The day after his near-death experience, Mullen had a conversation with a devout female acquaintance. “Surely the Lord was with you when you were in the water,” said the woman. “He certainly was on my side,” replied Jack. When asked if he was thinking of the Lord throughout the experience, Mullen surprised the woman by answering in the negative. “Why, what else could you have been thinking of?” she asked. “How in blazes I was going to get ashore,” said the always-practical Captain Jack.

Sassafras Point Light was removed in 1912. Late in the morning of February 5, 1923, a crew aboard the lighthouse tender Pansy arrived to install new acetylene tanks at Fuller Rock. The men first removed the empty old tanks, and then installed six new ones, each about six feet long and weighing about 300 pounds.

After lunch, the men went back just to make sure everything was in proper order. Just as the crewmen were boarding the pier next to the light, there was a terrific explosion that could be heard a mile away. Five men were sent hurtling through the air onto the sharp rocks below. There were no fatalities, but the men’s injuries ranged from facial burns to broken legs. The lighthouse structure was completely destroyed by the fire that resulted from the blast.

 

News

Lighthouse News of the Week

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California Lighthouse, Aruba. Courtesy of Monumentsfund Aruba.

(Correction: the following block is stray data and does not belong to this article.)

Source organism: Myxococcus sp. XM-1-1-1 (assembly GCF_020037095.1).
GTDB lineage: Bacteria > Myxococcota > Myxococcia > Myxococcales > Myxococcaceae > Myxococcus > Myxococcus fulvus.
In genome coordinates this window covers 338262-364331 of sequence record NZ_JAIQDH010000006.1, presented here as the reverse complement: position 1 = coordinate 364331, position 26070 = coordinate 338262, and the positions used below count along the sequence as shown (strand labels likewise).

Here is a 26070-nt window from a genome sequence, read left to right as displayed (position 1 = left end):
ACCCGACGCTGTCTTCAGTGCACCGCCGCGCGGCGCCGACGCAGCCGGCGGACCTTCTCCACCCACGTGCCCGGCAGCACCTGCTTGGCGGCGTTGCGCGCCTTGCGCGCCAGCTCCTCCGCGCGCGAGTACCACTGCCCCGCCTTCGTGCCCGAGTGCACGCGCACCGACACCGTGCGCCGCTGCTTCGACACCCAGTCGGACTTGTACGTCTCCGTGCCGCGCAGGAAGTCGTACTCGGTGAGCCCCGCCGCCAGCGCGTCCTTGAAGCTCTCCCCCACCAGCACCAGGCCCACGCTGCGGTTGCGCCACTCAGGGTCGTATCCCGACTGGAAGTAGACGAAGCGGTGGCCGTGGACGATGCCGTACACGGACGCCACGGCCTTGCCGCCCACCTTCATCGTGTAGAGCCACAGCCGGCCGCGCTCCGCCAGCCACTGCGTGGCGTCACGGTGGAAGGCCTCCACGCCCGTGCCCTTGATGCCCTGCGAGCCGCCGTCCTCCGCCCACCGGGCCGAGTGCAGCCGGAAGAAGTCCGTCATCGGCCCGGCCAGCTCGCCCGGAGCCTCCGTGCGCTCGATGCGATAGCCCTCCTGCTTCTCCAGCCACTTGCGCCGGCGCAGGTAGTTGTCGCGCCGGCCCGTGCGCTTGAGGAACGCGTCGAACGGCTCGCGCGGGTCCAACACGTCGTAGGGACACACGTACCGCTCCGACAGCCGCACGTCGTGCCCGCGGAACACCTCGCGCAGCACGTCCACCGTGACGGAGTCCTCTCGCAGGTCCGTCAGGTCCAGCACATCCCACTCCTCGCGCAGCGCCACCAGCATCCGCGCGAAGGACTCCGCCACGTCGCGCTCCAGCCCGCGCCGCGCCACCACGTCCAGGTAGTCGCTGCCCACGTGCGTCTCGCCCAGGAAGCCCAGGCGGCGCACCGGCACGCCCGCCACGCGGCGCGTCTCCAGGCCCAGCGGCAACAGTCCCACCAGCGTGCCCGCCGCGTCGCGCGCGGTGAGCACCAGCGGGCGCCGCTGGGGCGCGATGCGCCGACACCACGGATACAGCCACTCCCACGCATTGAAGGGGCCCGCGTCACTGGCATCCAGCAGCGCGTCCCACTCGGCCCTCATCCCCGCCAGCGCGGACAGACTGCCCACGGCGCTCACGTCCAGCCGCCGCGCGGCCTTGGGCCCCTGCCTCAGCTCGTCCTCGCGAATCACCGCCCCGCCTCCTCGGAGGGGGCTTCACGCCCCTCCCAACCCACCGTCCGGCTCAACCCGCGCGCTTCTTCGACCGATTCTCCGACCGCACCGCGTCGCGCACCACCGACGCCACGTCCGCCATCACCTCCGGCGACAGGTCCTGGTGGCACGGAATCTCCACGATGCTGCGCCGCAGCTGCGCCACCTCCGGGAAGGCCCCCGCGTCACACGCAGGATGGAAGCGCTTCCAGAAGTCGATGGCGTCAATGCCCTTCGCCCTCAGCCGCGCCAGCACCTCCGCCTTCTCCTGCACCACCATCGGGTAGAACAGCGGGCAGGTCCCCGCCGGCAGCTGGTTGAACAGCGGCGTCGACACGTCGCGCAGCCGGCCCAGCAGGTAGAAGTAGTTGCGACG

Visit the California Lighthouse in Aruba and get your U.S. Lighthouse Society passport stamped!

California Lighthouse owes its name to a steamship that was wrecked in 1891 near the north coast of the Caribbean island of Aruba. The shipwreck was a primary reason for the building of the lighthouse between 1914 and 1916.

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California Lighthouse during restoration (Creative Commons photo by Tokmanr)

The lighthouse was transferred to Monumentsfund Aruba in 2015, and a major restoration was carried out in 2015-16.

California Lighthouse is now an official member of the United States Lighthouse Society! You can now visit the lighthouse and receive a California Lighthouse stamp in your USLHS passport. Visitors will be ask for a one dollar contribution for a stamp. Donations will be used to help maintain the lighthouse.

Visitors get to climb to the top of the 180-foot tower for a spectacular view. Anne Witsenburg, director of Monumentsfund Aruba, tells us that more than two million people visit Aruba each year, and 75% of those visitors are American.